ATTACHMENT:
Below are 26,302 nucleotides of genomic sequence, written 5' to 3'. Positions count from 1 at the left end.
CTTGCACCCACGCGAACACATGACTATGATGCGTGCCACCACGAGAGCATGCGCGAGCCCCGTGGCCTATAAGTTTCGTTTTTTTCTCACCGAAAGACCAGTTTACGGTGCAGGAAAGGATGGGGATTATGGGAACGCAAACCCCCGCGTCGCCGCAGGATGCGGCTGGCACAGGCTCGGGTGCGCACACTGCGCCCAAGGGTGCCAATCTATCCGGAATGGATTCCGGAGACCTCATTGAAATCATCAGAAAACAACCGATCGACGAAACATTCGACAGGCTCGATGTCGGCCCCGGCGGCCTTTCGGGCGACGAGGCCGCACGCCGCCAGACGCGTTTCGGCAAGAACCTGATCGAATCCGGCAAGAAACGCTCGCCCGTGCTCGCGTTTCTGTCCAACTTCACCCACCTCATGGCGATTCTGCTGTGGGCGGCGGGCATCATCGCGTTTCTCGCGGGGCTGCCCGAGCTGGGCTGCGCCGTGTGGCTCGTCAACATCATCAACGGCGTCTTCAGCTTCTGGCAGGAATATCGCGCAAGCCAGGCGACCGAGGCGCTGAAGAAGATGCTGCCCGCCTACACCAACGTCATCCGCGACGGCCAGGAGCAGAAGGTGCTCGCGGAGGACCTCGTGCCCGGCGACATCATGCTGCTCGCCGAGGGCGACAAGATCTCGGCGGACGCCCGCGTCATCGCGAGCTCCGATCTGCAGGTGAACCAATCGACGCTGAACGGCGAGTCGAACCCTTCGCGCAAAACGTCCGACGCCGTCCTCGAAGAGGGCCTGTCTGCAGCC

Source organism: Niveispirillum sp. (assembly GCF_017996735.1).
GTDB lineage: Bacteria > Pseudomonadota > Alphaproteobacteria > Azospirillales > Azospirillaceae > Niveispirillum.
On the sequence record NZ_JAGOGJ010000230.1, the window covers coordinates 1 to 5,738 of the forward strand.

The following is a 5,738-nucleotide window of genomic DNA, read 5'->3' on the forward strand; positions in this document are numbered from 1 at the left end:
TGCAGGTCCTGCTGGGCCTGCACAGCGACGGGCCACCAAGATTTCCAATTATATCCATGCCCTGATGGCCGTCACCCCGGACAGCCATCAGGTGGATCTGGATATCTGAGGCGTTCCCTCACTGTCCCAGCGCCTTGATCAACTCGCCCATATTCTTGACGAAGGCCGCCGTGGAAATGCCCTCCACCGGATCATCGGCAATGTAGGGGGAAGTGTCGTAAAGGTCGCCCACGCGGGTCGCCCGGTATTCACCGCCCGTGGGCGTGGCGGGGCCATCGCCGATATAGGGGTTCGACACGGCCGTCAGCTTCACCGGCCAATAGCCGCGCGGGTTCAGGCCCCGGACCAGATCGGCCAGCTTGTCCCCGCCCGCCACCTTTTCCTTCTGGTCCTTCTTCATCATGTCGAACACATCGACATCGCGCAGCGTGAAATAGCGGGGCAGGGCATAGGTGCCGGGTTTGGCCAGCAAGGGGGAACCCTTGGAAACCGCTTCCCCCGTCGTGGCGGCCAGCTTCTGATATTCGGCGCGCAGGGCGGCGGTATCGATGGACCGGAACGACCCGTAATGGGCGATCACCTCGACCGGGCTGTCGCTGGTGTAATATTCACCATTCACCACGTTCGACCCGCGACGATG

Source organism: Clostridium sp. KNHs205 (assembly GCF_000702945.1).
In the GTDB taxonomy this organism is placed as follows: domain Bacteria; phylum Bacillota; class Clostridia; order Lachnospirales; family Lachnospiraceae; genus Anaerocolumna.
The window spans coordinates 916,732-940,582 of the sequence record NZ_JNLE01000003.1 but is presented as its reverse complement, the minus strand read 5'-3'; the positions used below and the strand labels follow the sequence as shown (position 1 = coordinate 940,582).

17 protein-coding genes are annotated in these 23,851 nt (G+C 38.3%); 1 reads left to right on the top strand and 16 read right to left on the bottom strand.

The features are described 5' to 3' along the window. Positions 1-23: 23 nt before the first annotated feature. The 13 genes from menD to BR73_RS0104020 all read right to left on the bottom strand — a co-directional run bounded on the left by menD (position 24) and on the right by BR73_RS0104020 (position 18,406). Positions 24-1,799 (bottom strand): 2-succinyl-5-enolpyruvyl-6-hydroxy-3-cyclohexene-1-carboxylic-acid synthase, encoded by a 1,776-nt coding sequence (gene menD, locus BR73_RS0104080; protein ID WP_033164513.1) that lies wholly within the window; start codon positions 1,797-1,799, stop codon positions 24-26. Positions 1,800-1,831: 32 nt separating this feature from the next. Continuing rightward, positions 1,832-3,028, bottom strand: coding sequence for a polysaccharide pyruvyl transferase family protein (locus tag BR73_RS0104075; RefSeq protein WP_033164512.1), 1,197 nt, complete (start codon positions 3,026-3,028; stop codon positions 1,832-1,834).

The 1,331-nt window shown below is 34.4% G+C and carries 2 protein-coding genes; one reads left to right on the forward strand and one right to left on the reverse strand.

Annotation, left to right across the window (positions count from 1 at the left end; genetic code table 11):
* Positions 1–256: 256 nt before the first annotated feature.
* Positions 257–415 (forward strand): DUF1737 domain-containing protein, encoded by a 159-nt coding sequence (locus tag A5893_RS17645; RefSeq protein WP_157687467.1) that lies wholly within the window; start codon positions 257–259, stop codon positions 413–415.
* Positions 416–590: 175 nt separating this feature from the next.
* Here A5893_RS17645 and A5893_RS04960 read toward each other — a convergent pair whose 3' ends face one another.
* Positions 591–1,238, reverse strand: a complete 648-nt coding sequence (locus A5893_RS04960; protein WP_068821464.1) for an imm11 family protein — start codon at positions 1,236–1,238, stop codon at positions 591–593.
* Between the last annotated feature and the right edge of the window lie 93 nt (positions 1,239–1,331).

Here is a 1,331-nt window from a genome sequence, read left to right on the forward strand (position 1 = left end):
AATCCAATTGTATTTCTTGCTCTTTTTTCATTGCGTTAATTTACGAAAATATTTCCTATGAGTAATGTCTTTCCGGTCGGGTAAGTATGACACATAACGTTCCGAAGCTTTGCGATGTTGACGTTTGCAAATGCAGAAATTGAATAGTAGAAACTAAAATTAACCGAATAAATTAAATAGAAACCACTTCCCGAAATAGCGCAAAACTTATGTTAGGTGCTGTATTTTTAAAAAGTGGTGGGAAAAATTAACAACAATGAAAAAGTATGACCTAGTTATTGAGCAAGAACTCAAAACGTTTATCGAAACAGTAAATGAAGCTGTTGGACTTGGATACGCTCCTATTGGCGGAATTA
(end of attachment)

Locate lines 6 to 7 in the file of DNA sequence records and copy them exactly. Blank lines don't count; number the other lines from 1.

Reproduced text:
The following is a 5,738-nucleotide window of genomic DNA, read 5'->3' on the forward strand; positions in this document are numbered from 1 at the left end:
TGCAGGTCCTGCTGGGCCTGCACAGCGACGGGCCACCAAGATTTCCAATTATATCCATGCCCTGATGGCCGTCACCCCGGACAGCCATCAGGTGGATCTGGATATCTGAGGCGTTCCCTCACTGTCCCAGCGCCTTGATCAACTCGCCCATATTCTTGACGAAGGCCGCCGTGGAAATGCCCTCCACCGGATCATCGGCAATGTAGGGGGAAGTGTCGTAAAGGTCGCCCACGCGGGTCGCCCGGTATTCACCGCCCGTGGGCGTGGCGGGGCCATCGCCGATATAGGGGTTCGACACGGCCGTCAGCTTCACCGGCCAATAGCCGCGCGGGTTCAGGCCCCGGACCAGATCGGCCAGCTTGTCCCCGCCCGCCACCTTTTCCTTCTGGTCCTTCTTCATCATGTCGAACACATCGACATCGCGCAGCGTGAAATAGCGGGGCAGGGCATAGGTGCCGGGTTTGGCCAGCAAGGGGGAACCCTTGGAAACCGCTTCCCCCGTCGTGGCGGCCAGCTTCTGATATTCGGCGCGCAGGGCGGCGGTATCGATGGACCGGAACGACCCGTAATGGGCGATCACCTCGACCGGGCTGTCGCTGGTGTAATATTCACCATTCACCACGTTCGACCCGCGACGATG